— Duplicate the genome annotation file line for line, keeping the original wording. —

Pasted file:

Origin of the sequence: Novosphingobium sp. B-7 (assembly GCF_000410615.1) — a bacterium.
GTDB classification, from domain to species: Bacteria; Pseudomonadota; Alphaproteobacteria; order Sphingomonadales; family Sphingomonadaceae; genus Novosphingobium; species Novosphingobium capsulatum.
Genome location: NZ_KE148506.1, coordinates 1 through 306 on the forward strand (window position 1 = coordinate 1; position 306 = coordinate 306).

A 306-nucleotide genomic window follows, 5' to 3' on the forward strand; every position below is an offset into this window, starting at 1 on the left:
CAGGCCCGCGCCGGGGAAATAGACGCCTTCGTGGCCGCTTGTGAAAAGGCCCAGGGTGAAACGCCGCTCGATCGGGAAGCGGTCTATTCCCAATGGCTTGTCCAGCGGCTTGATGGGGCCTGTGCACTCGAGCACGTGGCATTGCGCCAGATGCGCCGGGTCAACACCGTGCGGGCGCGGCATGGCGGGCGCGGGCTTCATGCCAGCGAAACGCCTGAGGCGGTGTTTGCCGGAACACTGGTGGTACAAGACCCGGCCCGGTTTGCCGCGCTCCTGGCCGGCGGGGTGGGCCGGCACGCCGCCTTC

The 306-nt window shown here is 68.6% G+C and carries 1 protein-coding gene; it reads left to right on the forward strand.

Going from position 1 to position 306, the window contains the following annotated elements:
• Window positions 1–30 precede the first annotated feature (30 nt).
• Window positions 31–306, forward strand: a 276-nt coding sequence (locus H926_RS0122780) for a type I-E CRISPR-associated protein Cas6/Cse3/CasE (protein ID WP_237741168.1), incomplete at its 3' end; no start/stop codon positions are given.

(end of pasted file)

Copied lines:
Origin of the sequence: Novosphingobium sp. B-7 (assembly GCF_000410615.1) — a bacterium.
GTDB classification, from domain to species: Bacteria; Pseudomonadota; Alphaproteobacteria; order Sphingomonadales; family Sphingomonadaceae; genus Novosphingobium; species Novosphingobium capsulatum.
Genome location: NZ_KE148506.1, coordinates 1 through 306 on the forward strand (window position 1 = coordinate 1; position 306 = coordinate 306).

A 306-nucleotide genomic window follows, 5' to 3' on the forward strand; every position below is an offset into this window, starting at 1 on the left:
CAGGCCCGCGCCGGGGAAATAGACGCCTTCGTGGCCGCTTGTGAAAAGGCCCAGGGTGAAACGCCGCTCGATCGGGAAGCGGTCTATTCCCAATGGCTTGTCCAGCGGCTTGATGGGGCCTGTGCACTCGAGCACGTGGCATTGCGCCAGATGCGCCGGGTCAACACCGTGCGGGCGCGGCATGGCGGGCGCGGGCTTCATGCCAGCGAAACGCCTGAGGCGGTGTTTGCCGGAACACTGGTGGTACAAGACCCGGCCCGGTTTGCCGCGCTCCTGGCCGGCGGGGTGGGCCGGCACGCCGCCTTC

The 306-nt window shown here is 68.6% G+C and carries 1 protein-coding gene; it reads left to right on the forward strand.

Going from position 1 to position 306, the window contains the following annotated elements:
• Window positions 1–30 precede the first annotated feature (30 nt).
• Window positions 31–306, forward strand: a 276-nt coding sequence (locus H926_RS0122780) for a type I-E CRISPR-associated protein Cas6/Cse3/CasE (protein ID WP_237741168.1), incomplete at its 3' end; no start/stop codon positions are given.